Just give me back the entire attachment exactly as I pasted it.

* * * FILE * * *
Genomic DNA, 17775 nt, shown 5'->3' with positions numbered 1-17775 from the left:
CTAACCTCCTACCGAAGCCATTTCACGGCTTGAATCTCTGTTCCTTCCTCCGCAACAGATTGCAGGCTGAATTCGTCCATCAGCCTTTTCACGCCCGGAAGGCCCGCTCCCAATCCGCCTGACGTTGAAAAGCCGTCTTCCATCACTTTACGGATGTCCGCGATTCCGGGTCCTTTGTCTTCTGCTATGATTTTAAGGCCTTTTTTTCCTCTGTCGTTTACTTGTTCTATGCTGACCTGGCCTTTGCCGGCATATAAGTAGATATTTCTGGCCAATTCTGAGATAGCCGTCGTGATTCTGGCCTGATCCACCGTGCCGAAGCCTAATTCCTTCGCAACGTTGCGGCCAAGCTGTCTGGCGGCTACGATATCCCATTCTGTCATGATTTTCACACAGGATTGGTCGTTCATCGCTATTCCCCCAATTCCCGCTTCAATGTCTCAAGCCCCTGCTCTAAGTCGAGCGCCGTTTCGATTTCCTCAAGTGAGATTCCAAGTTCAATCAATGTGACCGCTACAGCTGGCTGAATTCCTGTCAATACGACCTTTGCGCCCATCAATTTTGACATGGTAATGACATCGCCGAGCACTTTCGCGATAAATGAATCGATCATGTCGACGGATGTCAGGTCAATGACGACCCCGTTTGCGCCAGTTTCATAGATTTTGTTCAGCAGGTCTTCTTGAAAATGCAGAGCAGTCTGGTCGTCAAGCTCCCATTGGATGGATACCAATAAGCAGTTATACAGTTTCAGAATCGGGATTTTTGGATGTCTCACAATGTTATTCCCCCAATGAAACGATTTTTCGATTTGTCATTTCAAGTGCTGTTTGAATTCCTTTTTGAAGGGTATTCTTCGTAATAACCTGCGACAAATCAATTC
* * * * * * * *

Genomic DNA, 17775 nt, shown 5'->3' with positions numbered 1-17775 from the left:
CTAACCTCCTACCGAAGCCATTTCACGGCTTGAATCTCTGTTCCTTCCTCCGCAACAGATTGCAGGCTGAATTCGTCCATCAGCCTTTTCACGCCCGGAAGGCCCGCTCCCAATCCGCCTGACGTTGAAAAGCCGTCTTCCATCACTTTACGGATGTCCGCGATTCCGGGTCCTTTGTCTTCTGCTATGATTTTAAGGCCTTTTTTTCCTCTGTCGTTTACTTGTTCTATGCTGACCTGGCCTTTGCCGGCATATAAGTAGATATTTCTGGCCAATTCTGAGATAGCCGTCGTGATTCTGGCCTGATCCACCGTGCCGAAGCCTAATTCCTTCGCAACGTTGCGGCCAAGCTGTCTGGCGGCTACGATATCCCATTCTGTCATGATTTTCACACAGGATTGGTCGTTCATCGCTATTCCCCCAATTCCCGCTTCAATGTCTCAAGCCCCTGCTCTAAGTCGAGCGCCGTTTCGATTTCCTCAAGTGAGATTCCAAGTTCAATCAATGTGACCGCTACAGCTGGCTGAATTCCTGTCAATACGACCTTTGCGCCCATCAATTTTGACATGGTAATGACATCGCCGAGCACTTTCGCGATAAATGAATCGATCATGTCGACGGATGTCAGGTCAATGACGACCCCGTTTGCGCCAGTTTCATAGATTTTGTTCAGCAGGTCTTCTTGAAAATGCAGAGCAGTCTGGTCGTCAAGCTCCCATTGGATGGATACCAATAAGCAGTTATACAGTTTCAGAATCGGGATTTTTGGATGTCTCACAATGTTATTCCCCCAATGAAACGATTTTTCGATTTGTCATTTCAAGTGCTGTTTGAATTCCTTTTTGAAGGGTATTCTTCGTAATAACCTGCGACAAATCAATTC